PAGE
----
My uncle owned a country store that was the center of activity for the village. On a Saturday evening, after chores were finished for the day, the farmers would start arriving to buy groceries and spend an hour or two catching up on the local news. During the year or so that I lived in the village I remember spending almost every Saturday evening, standing around the store listening to the locals spin out stories and anecdote about the community. There was never anything mean in the retelling of incidents from the lives of their family and friends. It was just a good-natured celebration of the peculiarities and strange doings of people they loved and cared for.

I learned a lot about people from my connection to the store and the people who inhabited it on a Saturday evening. I learned that it was the character of a person that determined their status in the community, and not how wealthy they were. I learned that people who cheated you in business or took advantage of your trust were considered “not much” in the eyes of those hard working, no-nonsense farmers. While the men were laughing and entertaining themselves with stories and jokes, the women were busy talking over the “important ” news about who was sick or the outrageous cost of sewing materials. Every once and awhile, however, they would lower their voices and speak in a more reverent tone about what was happening in the life of one of their friends. When they were finished their assessment of the situation they would end with the statement, “she’s a good woman.”

In an age before political correctness that little phrase, “a good woman,” was used in a technical manner, and not every woman was considered worthy of the compliment. It meant you raised your children well. Back in those days how your children acted and carried themselves did reflect on their upbringing. “A good woman” didn’t send her children to school without breakfast or in dirty clothes. And most certainly children didn’t go out of the house wearing inappropriate clothing or back talk their mothers.

“A good woman” held community values of hard work, honesty, friendship and hospitality. If you showed up at her home there was always a place set for you around the table. Many times I can remember my mother saying to my father as we drove home from someone’s house, “I know she wasn’t expecting us, but she put that meal together in no time and it was delicious.”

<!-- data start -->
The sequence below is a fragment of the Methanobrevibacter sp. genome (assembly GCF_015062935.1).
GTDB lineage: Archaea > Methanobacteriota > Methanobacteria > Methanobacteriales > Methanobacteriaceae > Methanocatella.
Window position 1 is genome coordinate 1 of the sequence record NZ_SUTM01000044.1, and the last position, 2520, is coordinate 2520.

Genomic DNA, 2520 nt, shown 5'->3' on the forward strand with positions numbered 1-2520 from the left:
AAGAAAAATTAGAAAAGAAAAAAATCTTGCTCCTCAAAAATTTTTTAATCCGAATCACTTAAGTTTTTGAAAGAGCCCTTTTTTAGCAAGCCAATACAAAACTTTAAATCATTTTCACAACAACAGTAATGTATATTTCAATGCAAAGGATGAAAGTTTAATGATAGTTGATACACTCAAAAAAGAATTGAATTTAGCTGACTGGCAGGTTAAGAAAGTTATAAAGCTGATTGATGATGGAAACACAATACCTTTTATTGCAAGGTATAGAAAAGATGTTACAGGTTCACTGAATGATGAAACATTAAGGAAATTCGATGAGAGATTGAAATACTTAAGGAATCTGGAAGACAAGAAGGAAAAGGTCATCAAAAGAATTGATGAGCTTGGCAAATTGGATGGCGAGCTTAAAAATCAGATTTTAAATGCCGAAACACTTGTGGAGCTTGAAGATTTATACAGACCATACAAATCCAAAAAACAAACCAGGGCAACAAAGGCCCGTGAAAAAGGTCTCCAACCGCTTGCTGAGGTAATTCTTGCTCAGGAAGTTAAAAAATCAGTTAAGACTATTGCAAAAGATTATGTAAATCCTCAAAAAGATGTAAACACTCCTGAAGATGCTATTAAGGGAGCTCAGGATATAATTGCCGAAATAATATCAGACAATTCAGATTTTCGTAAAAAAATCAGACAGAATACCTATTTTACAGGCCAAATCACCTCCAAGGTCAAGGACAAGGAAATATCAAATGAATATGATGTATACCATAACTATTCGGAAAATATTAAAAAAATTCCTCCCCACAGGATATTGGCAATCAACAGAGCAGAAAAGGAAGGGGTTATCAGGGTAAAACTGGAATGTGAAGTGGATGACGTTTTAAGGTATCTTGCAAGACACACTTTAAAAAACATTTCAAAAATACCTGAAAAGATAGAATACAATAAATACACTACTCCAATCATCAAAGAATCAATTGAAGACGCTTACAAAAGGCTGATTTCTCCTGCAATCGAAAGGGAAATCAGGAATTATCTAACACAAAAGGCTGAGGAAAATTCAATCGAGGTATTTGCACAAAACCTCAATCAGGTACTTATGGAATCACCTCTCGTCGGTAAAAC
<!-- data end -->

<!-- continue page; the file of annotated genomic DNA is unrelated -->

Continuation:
Most of all “a good woman” raised her family with spiritual values and an appreciation of the wonder of God in their lives. God and family were important to the lives of these hard working people and they were the values that kept the community together. Someone got sick and couldn’t do his or her chores, a “good woman” would organize her friends and help out till their friend recovered. There was no government structure to run to for help, just neighbors, friends and family and they didn’t let you down.

A few days ago our family had a graveside service for Ruth’s mother, and I started thinking over my relationship to her. Ruth and I have been married forty-three years and during those years never once have I heard Ruth’s mother say a harsh word about anyone. She was honest, hardworking and never complained regardless of the hurts in her life. She was generous, and loved her family and friends from the depths of her heart. Right up until the end, though she could no longer talk, she kept a beautiful smile on her face. Most of all she was a Christian lady who looked forward to the return of Christ when she would be united with her husband who passed away many years earlier. As we stood around the graveside telling stories and remembrances we couldn’t help but rejoice in her life. That’s what a legacy should be like, not how much money you left, but how much your family loves and misses you. We came from Boston, Minnesota, Florida, Oregon, and Canada to stand around that grave for an hour, and share stories of her life. None of us would have missed being there for anything. The ladies standing around my uncle’s store on a Saturday night would have all agreed that Sylvia (Ruth’s mom) was “a good woman.”

We live in a world where character doesn’t mean as much as it once did. Celebrities enthrall people, regardless of how little character those celebrities possess. It was nice to stand with family in the shade of the Maples and reminisce over the life of a woman who had character, and when the Lord returns He will remember where we laid Sylvia to rest. “For the trumpet will sound, the dead will be raised imperishable, and we will be changed. For the perishable must clothe itself with the imperishable, and the mortal with immortality.” 1 Corinthians 15: 52b, 53